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Getting off the beaten path in a very touristed city like Rome can be tricky. Of course, I want to see all the famous sights, but I also want to see neat local places not necessarily in a guidebook. So, what do I do when I have limited time and need a starting point for some fun wandering?

Answer: I get lucky.

A Roman blogger, Angela, is putting together a Foodie Guide eBook for Rome and needed someone to review a draft. I offered to read it, and we got to chatting about my upcoming trip to Italy. She wrote me wonderful emails and has given me permission to share them here with you. I’ve edited them slightly for clarity and to merge them into one.

 

Rome Off the Beaten Track. Angela’s Email.

Hi Jessica!

Here is my Rome guide, but it’s mainly for first-timers with the famous highlights. Otherwise, I wrote one with more hidden gems and I’ll be making more of these as there are so many places.

Also, if you like industrial archaeology you can visit working-class Ostiense area. There is the old gasometer, the old warehouse, and other buildings not in use anymore in all the streets with murals, especially Via Ostiense, Via del Porto Fluviale and Via dei Magazzini Generali. In Via del Porto Fluviale there is the restaurant Porto Fluviale open all day and serving everything from pizza to sandwiches to street food to normal restaurant meals. It’s pretty big and you can sit down and relax.

Close to Ostiense is Testaccio neighbourhood, also working-class but very nice. Here you can visit the non-Catholic cemetery, gorgeous statues, close to the Pyramid. And nearby is also a delicious vegan restaurant, Cento per Cento Bio, which is also quite affordable. You pay by weight, 2,60 euro for 100 grams. For 10 euro I filled my plate! All organic and whole-food, it was a very pleasant surprise.

If you are into street art, definitely take a walk around Quadraro neighbourhood (metro Porta Furba Quadraro), all their walls are painted. Many international street artists participated in the project. It’s not a touristy area, very local and working-class.

For a nice park visit Villa Pamphilj. It’s lovely and not many tourists (actually never seen one), or Villa Torlonia, the Roman residence of Mussolini. It’s small but a gem, especially the quirky House of the Owls. Also here I’ve never seen a tourist!

Now I’m writing another post about the San Pietro in Vincoli Basilica. Even though it is very central and very important it doesn’t really attract many tourists. So weird. It’s in the Monti quarter, but probably because it’s semi-hidden on top of a steep staircase people just don’t know about it or don’t bother. There are the chains used for Saint Peter in prison and one of the most famous statues of Michelangelo. When I visited there were barely ten people… Located in Piazza di San Pietro in Vincoli, you won’t find the queue of the Vatican :))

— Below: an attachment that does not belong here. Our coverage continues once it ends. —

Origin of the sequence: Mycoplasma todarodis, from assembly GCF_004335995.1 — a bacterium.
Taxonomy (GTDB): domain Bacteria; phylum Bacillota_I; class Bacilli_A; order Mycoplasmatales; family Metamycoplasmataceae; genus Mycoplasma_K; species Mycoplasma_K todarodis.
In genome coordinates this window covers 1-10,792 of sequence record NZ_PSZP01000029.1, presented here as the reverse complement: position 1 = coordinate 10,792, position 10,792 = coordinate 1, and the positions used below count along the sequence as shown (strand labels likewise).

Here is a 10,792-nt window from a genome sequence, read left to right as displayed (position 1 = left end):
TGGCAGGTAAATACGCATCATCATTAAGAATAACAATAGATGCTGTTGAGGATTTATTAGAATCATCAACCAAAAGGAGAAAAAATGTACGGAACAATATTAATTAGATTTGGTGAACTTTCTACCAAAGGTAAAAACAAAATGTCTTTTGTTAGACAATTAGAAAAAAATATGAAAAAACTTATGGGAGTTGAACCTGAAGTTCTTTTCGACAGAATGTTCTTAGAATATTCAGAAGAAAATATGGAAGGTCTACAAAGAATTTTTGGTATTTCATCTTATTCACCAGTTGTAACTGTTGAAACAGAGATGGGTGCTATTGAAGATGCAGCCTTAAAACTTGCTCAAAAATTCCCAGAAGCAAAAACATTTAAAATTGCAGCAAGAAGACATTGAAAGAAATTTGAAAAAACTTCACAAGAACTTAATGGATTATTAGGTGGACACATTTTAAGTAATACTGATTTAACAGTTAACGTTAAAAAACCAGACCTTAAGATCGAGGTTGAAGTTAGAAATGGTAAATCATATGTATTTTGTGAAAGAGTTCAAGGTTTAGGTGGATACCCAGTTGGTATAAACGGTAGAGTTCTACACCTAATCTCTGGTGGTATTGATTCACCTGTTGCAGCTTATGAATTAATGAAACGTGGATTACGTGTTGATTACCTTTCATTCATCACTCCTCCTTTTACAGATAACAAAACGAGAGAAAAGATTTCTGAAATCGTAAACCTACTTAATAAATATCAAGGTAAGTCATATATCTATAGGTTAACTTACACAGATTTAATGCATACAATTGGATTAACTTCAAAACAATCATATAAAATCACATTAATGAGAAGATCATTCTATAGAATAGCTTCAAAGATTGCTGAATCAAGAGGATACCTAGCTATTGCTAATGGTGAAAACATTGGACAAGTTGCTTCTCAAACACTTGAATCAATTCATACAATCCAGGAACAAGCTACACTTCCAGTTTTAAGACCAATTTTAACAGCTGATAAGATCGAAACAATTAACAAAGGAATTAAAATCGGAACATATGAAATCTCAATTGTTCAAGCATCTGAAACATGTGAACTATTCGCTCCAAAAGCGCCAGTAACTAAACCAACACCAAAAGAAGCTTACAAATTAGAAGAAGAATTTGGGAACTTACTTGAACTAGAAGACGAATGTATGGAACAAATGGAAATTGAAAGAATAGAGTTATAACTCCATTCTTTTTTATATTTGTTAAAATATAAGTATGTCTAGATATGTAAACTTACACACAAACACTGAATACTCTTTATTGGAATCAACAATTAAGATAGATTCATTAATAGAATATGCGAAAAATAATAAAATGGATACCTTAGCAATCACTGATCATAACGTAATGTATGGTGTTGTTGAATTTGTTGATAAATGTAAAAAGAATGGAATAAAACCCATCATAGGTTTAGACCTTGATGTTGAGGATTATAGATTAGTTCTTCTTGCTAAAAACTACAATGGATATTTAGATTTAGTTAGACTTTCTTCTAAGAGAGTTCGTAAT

In my ebook also the restaurants Porto and Orto are pretty affordable. Porto is fish but you can find also veg and some meat. Orto is a vegetarian restaurant and the lunchtime unlimited buffet is 9 euro. Most of the restaurants I mention in my ebook are non-touristy, even if some are in the city centre, either because they are new or because they are not mentioned in other guidebooks.

If you like bookshops, there is a big one in Largo Argentina, Feltrinelli. It’s two or three floors, very nice, you really get lost. Some of the historic and small bookshops have closed because these big ones have opened, but you can find quite a few bookshops that are also coffee shops/bistro like Tra Le Righe (Viale Gorizia 29), Caffè Letterario (Via Ostiense 95), Libreria Caffè Bohèmien (Via degli Zingari 36) or the second-hand Almost Corner Bookshop (Via del Moro 45) for English books.

 

Rome Accommodation

I read that the Trastevere neighborhood is a nice place to stay as a tourist in Rome. And, since my flight will arrive around 8 pm, a budget-priced Airbnb wasn’t available. That’s why I selected Hostel Trustever. It has 24/7 check-in, has both private rooms and dorm rooms, and is a short walk from a metro station, so I can get there directly from the airport.

Planning a trip all around Italy? Click here to read how I planned my Italy trip.

 

Tours and Tickets

I’ve found that getting tickets in advance for the most touristed sites is a smart move. It was super useful in Spain when I visited the most popular sites (I did a 6-week road trip), for example since you skip the ticket line. Also, sometimes really touristy places simply sell out, so buying your ticket in advance is necessary. You can buy tickets and tours (from a few hours to multi-day) on Get Your Guide. And, if you prefer to have a multiday tour I’ve heard great things about Intrepid Tours and G Adventures tours.

Tip for Time: Reserve timed tickets for very touristy sites when the sight first opens. If the place opens at 9 am, get your ticket entry for 9 o’clock. That way it’s only you and the tourists who entered in your group for the first 30 minutes or so. Once 5 groups have entered at 11 am, the place will be packed with too many people.

Things to do in Rome off the beaten path. By www.LongestBusRides.com travel blog